by Michael Angus and Murray Fredericks
PBS Premiere Date: Aug. 17, 2010
Made in collaboration with documentary filmmaker Michael Angus, SALT is the film extension of Murray Fredericks’ photography at the desolate yet beautiful Lake Eyre.
by Carlos Rendón Zipagauta
PBS Premiere Date: Jul. 19, 2011
Colombian grade-school teacher Luis Soriano brings books, via two hard-working donkeys, to the children of Magdalena Province's poor and violence-ridden interior.
Not So Square
by Courtney Hermann and Jameson Posey and Lindsie Reitz
Digital Premiere Date: Aug. 5, 2011
Think you know about the people who square dance? Think again. Not So Square follows as community of dancers who realize that square dance is a fading art form.
Big Birding Day
by David Wilson
PBS Premiere Date: Aug. 23, 2011
David Wilson offers a glimpse into the world of competitive birdwatching, as three friends attempt to see as many species as possible in 24 hours.
The Learning
by Ramona Diaz
PBS Premiere Date: Sep. 20, 2011
Four Filipino women leave their families and schools to teach in the U.S. The women bring idealistic visions of the teacher's craft and of American life.
Patti Smith
by Steven Sebring
PBS Premiere Date: Dec. 30, 2009
Encore Broadcast: Mar. 9, 2012
Shot over 11 years by renowned fashion photographer Steven Sebring, this is an intimate portrait of the legendary rocker, poet and artist Patti Smith.
Guilty Pleasures
by Julie Moggan
PBS Premiere Date: Jul. 12, 2012
Five heroes, four continents, one dream of true love. Because real life begins where romance novels end.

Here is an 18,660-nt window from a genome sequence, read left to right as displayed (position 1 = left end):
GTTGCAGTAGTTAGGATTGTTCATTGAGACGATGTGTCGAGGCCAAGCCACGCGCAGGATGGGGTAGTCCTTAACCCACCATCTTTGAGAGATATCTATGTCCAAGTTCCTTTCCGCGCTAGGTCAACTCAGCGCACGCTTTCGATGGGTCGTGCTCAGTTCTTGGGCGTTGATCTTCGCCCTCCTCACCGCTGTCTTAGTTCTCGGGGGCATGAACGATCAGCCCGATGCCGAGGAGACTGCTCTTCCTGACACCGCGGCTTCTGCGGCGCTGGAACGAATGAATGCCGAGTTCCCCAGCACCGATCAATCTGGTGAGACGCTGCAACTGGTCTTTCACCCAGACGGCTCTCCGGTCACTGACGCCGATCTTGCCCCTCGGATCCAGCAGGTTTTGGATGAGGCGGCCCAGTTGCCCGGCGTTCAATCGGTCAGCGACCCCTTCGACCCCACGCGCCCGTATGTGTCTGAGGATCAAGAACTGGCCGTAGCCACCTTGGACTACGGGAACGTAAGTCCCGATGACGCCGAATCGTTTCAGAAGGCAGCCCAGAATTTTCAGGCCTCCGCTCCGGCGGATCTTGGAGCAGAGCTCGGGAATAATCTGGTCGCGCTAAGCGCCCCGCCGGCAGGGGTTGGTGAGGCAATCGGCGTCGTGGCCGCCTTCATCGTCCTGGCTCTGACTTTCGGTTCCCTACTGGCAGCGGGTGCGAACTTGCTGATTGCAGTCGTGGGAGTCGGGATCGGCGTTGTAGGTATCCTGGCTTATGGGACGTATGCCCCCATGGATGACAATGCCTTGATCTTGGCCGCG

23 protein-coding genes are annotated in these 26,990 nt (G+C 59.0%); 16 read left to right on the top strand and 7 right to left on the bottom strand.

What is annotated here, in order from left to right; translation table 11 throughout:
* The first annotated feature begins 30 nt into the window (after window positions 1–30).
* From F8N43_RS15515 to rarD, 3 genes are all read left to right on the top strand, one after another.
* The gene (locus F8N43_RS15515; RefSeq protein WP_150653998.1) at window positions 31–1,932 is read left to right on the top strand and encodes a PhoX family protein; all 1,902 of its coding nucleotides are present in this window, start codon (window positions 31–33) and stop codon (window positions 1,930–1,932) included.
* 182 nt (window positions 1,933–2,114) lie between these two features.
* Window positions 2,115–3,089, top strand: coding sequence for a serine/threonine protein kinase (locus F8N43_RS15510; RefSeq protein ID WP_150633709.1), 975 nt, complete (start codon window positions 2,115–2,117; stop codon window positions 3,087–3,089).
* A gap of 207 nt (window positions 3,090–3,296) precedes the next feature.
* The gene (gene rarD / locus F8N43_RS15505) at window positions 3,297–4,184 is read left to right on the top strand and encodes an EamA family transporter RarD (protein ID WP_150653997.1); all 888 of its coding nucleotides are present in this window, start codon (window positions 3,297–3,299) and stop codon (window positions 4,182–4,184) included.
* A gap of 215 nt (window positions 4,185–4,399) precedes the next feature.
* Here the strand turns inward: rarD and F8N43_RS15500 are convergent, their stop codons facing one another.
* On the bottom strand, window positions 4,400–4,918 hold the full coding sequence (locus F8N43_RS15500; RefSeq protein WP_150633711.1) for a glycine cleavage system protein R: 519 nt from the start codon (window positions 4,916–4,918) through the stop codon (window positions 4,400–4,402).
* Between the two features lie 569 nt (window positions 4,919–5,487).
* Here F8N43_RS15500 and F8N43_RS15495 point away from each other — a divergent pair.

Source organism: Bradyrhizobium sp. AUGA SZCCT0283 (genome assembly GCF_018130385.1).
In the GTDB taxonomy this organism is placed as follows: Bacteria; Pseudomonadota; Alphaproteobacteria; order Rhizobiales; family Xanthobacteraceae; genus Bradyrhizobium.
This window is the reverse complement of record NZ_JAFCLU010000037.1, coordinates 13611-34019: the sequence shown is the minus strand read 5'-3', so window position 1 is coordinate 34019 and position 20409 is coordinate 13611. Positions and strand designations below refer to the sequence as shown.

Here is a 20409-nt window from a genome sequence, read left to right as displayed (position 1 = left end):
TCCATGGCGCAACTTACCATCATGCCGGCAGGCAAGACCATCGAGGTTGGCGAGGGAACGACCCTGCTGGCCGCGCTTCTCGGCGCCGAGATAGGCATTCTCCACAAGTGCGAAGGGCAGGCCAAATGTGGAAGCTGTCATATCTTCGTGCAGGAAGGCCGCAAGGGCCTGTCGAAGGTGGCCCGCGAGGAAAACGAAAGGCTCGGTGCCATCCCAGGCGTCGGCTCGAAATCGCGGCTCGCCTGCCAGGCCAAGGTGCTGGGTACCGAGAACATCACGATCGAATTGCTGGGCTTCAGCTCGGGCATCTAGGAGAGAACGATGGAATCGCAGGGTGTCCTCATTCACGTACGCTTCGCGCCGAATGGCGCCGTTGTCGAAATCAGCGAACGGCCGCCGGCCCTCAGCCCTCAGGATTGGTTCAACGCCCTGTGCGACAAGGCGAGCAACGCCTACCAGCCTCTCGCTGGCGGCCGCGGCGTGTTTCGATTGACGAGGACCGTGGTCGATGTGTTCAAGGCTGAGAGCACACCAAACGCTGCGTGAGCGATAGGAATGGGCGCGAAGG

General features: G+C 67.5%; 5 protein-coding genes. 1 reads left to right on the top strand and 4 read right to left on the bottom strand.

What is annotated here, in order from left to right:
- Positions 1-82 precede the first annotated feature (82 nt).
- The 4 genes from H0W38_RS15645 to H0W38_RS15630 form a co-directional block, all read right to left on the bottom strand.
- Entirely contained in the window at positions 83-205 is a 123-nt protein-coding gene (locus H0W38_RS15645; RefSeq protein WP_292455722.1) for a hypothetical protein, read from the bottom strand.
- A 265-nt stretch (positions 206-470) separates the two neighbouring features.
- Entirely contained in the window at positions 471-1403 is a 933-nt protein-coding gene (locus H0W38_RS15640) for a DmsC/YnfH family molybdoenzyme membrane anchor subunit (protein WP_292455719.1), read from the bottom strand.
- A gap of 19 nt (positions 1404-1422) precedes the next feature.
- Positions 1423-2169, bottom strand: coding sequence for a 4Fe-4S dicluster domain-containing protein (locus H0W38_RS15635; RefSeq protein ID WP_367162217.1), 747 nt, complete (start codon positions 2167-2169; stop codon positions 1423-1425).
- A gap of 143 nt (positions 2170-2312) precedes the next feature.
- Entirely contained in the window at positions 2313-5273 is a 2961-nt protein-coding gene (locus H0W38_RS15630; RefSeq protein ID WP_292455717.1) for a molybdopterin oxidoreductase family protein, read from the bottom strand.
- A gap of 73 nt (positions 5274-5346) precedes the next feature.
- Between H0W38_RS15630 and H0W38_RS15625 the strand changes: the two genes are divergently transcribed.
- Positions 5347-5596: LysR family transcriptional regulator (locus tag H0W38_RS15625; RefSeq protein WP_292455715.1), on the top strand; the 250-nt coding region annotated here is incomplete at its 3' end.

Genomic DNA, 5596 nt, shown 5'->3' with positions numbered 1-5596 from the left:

Kings of Pastry
by Chris Hegedus and D A Pennebaker
PBS Premiere Date: Jun. 21, 2011
Encore Broadcast: Sep. 13, 2012
Pastry chefs whip up the most gravity-defying concoctions and edge-of-your-seat drama as they deliver their desserts for the Meilleurs Ouvriers de France competition.
by Seth Keal
Digital Premiere Date: Feb. 4, 2013
Mr. Lee is an adopted stray cat that routinely disappears from his South Carolina home. Where does he go? An engineer straps a camera to the cat and inadvertently creates a media sensation.
Grounded By Reality
by Elizabeth Strickler and Phoebe Brown
Digital Premiere Date: Apr. 30, 2013
Streaming Now (Until Apr. 30, 2017)
A glimpse into an artist's everyday struggles and her fierce determination to be seen as a whole and vital person through her art making.
The Jazz Ticket
by Rob King and Noel True
Digital Premiere Date: Feb. 3, 2014
Streaming Now
A high school jazz teacher helps kids in LA's toughest neighborhoods go to college.
Mr. Smith's Peach Seeds
by Stewart Copeland
Digital Premiere Date: Mar. 5, 2014
Streaming Now (Until Mar. 3, 2017)